We have also been exploring various forms of digital art using the computers in our learning pod. Initially, we explored a variety of websites (www.3x3links.com/skart). Some of these focus on mixing colours, others on composing art pieces in the style of famous artists such as Picasso, and others more open to freeform artworks.

Students using Curious George Mix n Paint

After being introduced to the websites, the students had time to explore the variety amongst them. Many children gravitated to the Curious George Mix n Paint website which was terrific for helping students learn various colour mixes. Others loved the freedom they had to make ‘silly’ looking faces using PicassoHead, while others enjoyed the freedom of being able to paint what they wanted to in Kerpoof and ArtPad. When their art pieces were completed, the students shared their ideas and inspiration with the teacher who was able to transcribe their thoughts on to the page for them. Students were very proud to hold their final artwork in their hands after printing them out.

The Way I Feel, by Janan Cain

Stretching our thinking and understandings further, we began to explore how colours can allow us to express emotions, thoughts and feelings. With the assistance of the wonderful picture book, ‘The Way I Feel’, by Janan Cain, we learned how happy colours are bright and colourful, sad colours are dark and blue, angry colours are red and fiery, while scared colours were black and grey. After choosing an emotion to share through art, the students used Paint to create emotion based digital art work. When finished, some students typed the colours they had used and again shared their thoughts with the teacher who was able to record these for the student.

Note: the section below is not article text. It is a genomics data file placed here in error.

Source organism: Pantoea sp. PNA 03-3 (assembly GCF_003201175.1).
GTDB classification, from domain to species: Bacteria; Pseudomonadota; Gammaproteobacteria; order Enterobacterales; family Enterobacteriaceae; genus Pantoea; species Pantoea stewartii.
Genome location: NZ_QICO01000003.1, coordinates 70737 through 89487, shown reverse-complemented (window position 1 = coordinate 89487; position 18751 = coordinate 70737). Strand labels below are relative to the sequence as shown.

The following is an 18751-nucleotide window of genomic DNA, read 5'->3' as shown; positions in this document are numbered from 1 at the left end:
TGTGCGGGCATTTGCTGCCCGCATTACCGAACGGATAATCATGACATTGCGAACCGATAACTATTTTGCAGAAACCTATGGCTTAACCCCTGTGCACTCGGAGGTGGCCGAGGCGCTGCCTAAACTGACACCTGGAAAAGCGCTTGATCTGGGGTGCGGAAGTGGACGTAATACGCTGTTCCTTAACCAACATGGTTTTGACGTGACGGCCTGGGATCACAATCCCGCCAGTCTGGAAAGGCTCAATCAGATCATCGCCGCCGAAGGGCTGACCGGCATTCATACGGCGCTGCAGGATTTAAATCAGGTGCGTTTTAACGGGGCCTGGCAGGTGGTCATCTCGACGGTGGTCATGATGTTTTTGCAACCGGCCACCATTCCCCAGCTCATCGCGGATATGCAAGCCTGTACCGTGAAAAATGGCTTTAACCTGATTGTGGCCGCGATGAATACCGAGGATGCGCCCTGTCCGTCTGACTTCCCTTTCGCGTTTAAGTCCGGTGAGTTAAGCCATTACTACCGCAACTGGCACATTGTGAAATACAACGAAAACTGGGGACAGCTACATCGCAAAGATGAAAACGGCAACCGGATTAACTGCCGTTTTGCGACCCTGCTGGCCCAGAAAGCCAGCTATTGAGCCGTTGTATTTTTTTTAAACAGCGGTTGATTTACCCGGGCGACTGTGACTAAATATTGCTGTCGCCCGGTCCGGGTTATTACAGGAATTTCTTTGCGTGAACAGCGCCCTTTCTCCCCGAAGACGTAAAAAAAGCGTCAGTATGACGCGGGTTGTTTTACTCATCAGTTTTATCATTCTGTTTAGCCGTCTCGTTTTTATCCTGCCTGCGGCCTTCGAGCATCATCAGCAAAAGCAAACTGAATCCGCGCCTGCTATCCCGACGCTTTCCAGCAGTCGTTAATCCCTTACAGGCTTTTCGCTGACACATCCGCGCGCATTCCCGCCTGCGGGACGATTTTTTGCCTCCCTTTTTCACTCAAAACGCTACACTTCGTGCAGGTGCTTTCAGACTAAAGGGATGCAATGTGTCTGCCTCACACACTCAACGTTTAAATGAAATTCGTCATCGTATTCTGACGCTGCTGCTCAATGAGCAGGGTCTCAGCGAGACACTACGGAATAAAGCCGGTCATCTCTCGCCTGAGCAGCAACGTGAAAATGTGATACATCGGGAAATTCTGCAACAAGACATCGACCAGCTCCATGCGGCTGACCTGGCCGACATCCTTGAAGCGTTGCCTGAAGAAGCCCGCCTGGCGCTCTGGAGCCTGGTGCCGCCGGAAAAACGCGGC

As with any technology integration, the students have not only gained a richer understanding of their central idea, but developed some key technology skills such as mouse control, keyboarding, manipulating images through software and navigating the internet.

EdTech tips and tools from the week – 9th Sept 2011

TIPS

Unfortunately didn’t get around to any readings this week – it’s been a busy one. A few handy tools below however. Enjoy!

 

TOOLS

KinderChat (via @hechternacht)

  • A lovely wiki hosting all of the tools and resources that emerge from the #kiinderchat on twitter. You don’t need to use twitter to benefit from the chats – simply go to this site to see all of their resources.

Lexilogos – multi-language dictionaries and multi-language keyboard inputs

  • This is a great site with loads of multi-language supports.
  • My favourite feature is the Multi-Lingual Keyboard. It displays an onscreen keyboard in loads of languages and also takes phonetic keyboard input. For example, when I type ka on my keyboard using the Japanese keyboard, the input on the screen is か. Used in conjunction with www.google.com/translate, this tool may well save the sanity of many ESOL learners and their teachers.

Edheads (via @deir75)

  • Some great interactive, child (sometimes older child) friendly resources on the human body, simple machines and the like.

7 Ideas in 7 Minutes (via @ianaddison)

  • Some fantastic resources for teachers, displayed in a 7 minute video.
  • There are some excellent tools for early childhood/kindergarten educators.

5 gmail tips for teachers via @jutecht

  • A last minute inclusion, this blog post from Jeff Utecht gives 5 great tips to help you manage your email – if you use gmail or Google Apps for Education at your campus. I make use of every one of these tips every day!